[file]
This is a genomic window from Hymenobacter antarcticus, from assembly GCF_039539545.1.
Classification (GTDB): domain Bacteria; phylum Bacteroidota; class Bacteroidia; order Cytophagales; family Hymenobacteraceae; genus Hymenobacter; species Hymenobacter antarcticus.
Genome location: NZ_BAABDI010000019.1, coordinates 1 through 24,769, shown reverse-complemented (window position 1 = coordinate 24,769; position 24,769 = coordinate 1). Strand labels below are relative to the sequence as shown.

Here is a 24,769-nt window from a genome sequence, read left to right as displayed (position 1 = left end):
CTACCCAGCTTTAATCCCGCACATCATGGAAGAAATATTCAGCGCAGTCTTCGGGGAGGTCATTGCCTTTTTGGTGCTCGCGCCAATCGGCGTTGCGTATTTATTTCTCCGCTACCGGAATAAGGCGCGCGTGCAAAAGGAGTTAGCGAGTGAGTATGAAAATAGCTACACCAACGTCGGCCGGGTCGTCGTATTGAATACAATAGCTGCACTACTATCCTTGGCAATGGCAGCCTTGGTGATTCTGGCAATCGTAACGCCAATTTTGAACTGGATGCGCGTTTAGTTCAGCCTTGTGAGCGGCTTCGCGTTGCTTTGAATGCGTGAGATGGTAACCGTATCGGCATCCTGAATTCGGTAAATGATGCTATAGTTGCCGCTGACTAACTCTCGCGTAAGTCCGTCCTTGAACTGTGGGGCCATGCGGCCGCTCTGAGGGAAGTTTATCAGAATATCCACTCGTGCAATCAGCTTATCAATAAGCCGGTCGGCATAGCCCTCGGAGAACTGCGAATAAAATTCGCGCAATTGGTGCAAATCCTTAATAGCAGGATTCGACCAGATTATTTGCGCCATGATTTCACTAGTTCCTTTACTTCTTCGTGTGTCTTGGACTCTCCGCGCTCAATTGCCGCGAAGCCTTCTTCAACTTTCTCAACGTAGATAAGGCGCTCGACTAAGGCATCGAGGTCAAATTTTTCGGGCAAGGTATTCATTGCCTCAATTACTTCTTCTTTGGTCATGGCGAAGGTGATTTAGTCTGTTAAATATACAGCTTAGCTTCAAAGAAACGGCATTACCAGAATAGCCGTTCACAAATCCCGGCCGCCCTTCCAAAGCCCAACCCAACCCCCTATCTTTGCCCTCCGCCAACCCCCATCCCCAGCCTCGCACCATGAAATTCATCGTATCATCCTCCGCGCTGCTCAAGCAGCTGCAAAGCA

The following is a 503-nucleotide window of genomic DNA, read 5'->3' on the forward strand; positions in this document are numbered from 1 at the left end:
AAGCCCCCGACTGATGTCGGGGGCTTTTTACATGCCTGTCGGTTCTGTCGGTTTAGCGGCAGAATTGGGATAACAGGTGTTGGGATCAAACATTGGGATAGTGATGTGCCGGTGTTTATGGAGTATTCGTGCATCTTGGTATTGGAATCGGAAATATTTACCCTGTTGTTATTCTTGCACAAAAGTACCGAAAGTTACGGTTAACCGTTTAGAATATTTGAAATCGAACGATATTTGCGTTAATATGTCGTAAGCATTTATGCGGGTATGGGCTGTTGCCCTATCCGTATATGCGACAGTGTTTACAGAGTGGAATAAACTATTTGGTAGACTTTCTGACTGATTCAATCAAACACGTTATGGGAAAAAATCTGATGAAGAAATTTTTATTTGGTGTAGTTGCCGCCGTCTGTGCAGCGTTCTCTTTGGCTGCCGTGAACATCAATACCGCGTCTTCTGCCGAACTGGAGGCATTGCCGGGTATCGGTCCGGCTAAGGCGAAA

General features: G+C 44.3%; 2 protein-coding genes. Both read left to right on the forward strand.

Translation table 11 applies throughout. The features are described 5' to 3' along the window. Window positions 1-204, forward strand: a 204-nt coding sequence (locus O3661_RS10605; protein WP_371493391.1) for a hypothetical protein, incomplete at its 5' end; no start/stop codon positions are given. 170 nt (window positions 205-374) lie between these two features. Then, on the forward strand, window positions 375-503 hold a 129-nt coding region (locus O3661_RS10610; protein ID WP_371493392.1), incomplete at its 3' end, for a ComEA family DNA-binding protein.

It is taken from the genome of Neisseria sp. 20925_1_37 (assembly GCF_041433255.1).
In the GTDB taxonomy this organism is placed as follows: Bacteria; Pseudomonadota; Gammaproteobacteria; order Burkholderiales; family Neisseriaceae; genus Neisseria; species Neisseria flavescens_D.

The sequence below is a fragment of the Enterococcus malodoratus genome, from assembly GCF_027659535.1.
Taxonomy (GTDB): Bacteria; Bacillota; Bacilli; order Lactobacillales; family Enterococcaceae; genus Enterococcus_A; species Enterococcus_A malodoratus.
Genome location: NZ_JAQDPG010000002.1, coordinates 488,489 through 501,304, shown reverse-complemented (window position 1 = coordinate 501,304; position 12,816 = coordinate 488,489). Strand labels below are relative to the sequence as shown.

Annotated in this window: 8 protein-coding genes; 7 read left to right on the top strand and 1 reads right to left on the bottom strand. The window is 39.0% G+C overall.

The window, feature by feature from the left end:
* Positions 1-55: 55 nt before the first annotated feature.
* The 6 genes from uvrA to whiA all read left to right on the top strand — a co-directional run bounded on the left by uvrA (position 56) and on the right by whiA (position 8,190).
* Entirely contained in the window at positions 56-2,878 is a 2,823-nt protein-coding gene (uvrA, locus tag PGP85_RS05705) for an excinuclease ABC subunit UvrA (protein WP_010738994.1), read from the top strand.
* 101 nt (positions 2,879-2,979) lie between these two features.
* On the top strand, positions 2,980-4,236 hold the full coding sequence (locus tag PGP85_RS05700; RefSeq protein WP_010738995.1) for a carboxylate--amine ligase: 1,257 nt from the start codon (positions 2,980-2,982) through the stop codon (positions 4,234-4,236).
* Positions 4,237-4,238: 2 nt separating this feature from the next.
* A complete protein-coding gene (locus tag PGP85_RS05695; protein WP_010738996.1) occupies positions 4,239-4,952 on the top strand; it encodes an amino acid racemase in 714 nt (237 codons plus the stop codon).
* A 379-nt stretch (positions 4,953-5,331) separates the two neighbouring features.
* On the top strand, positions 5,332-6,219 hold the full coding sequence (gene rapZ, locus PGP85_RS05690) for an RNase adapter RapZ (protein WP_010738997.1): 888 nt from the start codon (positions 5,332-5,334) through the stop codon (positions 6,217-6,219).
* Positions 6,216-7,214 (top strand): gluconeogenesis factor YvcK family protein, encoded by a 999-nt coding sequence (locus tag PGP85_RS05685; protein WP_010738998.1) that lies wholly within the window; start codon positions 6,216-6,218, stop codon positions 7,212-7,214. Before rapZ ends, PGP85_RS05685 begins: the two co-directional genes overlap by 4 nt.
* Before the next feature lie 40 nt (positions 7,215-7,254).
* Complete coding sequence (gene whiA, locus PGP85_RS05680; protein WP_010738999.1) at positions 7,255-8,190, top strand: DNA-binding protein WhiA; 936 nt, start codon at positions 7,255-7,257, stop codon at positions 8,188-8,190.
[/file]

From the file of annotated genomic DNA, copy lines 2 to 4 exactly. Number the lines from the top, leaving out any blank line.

Classification (GTDB): domain Bacteria; phylum Bacteroidota; class Bacteroidia; order Cytophagales; family Hymenobacteraceae; genus Hymenobacter; species Hymenobacter antarcticus.
Genome location: NZ_BAABDI010000019.1, coordinates 1 through 24,769, shown reverse-complemented (window position 1 = coordinate 24,769; position 24,769 = coordinate 1). Strand labels below are relative to the sequence as shown.

Here is a 24,769-nt window from a genome sequence, read left to right as displayed (position 1 = left end):